Work to repair fallen wall to get underway soon
Work is under way to fix a wall on a private lane that has blocked access to a home for people with mental disabilities for months.
A spokesman for the Ministry of Public Works said that, because the wall was on a private lane, it was the responsibility of the residents to fix.
But he added that the Government was working with residents to repair the damage at Bluff Lane, Pembroke and had drawn up a new design.
The move came after residents complained that barricades around the gap in the wall had blocked traffic.
They said that cars and other vehicles had been unable to drive up the lane and forced residents, including the staff at the group home at the end of the street, to walk up the lane, often carrying heavy shopping or other items.
Heinz Roser, 52, who lives in the area, added that he looked after his 75-year-old mother who suffered from health problems and feared that an ambulance would not be able to assist if needed.
He said: “My house is right across from where the road collapsed – if my mom needs the ambulance’s assistance then that’s going to be a problem.
“She’s pretty much bedridden right now – she could get up and use the bathroom, but she’s got a heart condition, she’s diabetic and she’s also on dialysis.”
Mr Roser said the wall collapsed in mid-January after heavy rain and had been cordoned off by the Department of Works & Engineering.
He added that the barricades allowed enough space for motorcycles to use the road, but blocked service vehicles such as trash trucks.
Mr Roser said cracks in the roadway had been filled in to prevent further damage, but nothing else had been done.
He added residents with cars had to park their vehicles at the bottom of the lane, which could cause accidents.
He said: “I heard from one of my neighbours that there was an accident due to the overload of cars down there.”
Mr Roser added: “It’s crazy because that’s a residential area and to have all of those cars parked on the roadside like that can cause hindrances, especially in the morning when traffic’s heavy.”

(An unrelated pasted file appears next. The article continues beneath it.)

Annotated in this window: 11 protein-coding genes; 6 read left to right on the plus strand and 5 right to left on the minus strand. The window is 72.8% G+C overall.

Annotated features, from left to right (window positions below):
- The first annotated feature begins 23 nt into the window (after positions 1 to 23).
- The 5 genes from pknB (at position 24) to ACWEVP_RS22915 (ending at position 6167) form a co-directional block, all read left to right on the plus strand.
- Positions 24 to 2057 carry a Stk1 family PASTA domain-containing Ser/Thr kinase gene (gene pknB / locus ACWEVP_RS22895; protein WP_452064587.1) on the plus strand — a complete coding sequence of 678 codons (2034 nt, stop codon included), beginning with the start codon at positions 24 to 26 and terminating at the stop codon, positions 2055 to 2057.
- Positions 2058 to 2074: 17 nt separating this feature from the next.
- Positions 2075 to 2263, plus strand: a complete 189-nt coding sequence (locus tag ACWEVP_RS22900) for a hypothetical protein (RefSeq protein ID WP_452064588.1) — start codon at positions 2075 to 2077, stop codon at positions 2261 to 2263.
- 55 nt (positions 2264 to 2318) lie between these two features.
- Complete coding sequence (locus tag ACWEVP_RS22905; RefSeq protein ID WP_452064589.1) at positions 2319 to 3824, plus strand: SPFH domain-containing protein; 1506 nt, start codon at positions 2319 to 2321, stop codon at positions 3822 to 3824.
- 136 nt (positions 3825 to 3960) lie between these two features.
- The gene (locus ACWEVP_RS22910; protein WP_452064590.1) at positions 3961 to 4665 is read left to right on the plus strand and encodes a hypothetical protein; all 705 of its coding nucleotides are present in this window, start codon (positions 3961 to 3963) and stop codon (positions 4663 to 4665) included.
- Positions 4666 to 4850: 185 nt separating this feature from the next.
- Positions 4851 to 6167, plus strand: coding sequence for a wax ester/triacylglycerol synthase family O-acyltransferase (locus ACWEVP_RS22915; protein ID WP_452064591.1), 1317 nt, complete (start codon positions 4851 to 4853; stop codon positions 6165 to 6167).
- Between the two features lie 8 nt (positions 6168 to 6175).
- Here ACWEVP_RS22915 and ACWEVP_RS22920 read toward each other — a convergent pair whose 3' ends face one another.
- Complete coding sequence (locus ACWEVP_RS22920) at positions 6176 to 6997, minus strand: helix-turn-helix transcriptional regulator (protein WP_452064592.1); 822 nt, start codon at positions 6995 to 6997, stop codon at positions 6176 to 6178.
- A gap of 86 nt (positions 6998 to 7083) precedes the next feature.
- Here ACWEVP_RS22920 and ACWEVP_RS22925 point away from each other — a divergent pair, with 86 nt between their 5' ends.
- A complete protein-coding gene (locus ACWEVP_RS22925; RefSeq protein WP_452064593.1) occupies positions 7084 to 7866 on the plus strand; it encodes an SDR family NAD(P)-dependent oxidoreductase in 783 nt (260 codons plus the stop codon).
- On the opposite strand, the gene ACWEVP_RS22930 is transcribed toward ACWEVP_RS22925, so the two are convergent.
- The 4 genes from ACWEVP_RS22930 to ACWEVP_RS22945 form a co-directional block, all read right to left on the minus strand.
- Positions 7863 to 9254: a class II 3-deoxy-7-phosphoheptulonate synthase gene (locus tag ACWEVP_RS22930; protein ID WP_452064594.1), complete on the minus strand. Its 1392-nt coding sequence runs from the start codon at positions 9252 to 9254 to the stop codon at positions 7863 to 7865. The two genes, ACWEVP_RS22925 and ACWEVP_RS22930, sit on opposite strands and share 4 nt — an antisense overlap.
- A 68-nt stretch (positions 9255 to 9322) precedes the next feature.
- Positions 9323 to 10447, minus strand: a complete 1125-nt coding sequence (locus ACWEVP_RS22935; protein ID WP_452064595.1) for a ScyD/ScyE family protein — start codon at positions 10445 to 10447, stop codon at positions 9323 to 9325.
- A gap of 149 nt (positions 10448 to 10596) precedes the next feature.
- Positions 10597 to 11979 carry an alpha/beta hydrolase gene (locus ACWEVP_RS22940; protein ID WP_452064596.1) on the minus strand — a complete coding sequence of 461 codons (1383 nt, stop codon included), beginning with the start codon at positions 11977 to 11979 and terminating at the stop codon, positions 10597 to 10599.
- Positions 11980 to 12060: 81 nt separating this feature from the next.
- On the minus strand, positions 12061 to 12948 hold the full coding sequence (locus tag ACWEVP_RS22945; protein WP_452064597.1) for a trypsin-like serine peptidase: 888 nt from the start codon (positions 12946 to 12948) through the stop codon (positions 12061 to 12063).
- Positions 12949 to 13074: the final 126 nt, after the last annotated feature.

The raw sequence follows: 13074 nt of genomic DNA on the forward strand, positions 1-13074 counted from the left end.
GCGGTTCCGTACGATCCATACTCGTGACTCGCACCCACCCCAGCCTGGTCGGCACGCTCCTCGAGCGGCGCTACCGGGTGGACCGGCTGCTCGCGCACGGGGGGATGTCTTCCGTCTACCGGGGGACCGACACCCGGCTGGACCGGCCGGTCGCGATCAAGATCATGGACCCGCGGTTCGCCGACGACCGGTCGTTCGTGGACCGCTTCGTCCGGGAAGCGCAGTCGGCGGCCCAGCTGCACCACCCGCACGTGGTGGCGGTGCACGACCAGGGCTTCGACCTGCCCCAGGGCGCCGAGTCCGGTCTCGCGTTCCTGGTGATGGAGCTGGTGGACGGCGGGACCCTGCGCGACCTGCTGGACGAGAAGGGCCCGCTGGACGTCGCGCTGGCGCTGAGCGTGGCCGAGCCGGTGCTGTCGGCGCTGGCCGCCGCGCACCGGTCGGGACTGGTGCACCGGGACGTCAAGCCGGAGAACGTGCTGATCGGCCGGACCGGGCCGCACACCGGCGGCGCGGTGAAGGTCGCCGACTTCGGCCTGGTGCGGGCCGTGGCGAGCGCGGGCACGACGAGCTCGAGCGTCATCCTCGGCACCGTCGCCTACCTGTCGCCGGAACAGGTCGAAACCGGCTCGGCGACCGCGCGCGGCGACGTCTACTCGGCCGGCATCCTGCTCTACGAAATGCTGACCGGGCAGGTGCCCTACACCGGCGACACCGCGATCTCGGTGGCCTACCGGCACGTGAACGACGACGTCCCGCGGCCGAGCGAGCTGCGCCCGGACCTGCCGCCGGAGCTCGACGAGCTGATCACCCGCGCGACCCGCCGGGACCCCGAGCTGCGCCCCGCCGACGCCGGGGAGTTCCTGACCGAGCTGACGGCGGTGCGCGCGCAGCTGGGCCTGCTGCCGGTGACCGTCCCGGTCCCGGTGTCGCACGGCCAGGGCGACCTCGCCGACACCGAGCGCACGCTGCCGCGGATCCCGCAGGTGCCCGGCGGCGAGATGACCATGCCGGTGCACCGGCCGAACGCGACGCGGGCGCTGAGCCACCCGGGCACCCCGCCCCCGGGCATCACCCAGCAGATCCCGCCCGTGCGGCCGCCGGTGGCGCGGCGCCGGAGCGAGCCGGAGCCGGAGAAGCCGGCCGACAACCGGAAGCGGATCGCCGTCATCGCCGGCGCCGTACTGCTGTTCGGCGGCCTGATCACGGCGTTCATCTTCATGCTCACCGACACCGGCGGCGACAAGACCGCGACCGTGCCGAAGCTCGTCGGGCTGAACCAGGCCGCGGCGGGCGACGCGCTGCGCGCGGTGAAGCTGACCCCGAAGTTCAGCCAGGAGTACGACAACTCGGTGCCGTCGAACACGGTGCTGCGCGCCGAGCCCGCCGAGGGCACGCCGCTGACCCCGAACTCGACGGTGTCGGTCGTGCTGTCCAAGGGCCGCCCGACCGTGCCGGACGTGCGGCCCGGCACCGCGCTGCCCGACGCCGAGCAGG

The ministry spokesman said: “To avoid undue delays in affecting the repairs, the Government also proceeded to carry out the design using the most expedient and economical method of construction.”
He added that the position of the wall on the side of a hill made it difficult to repair and that the ministry would struggle to find the required equipment and manpower.
But he said: “The design is now complete and the minister has instructed the ministry to assist the owners of the properties accessed from Bluff Lane in selecting and engaging a competent contractor to carry out the work in a safe and speedy manner to enable the proper use of this Private Road again.
“In the meantime, we are discussing the best way to proceed with the remedial works with a representative of the property owners.”
Lieutenant-Colonel David Burch, the public works minister, added: “Ownership of the wall aside, there was serious danger to life posed by the collapse and therefore the government took the immediate action of closing off the road to vehicles.”
He added: “We owe a debt of gratitude to the engineers and the team within the ministry for the prompt action taken to ensure that no injury or loss of life occurs in this area.
“It is hoped that the property owners will be able to effect the repairs very soon, and the ministry will provide further advice if required.”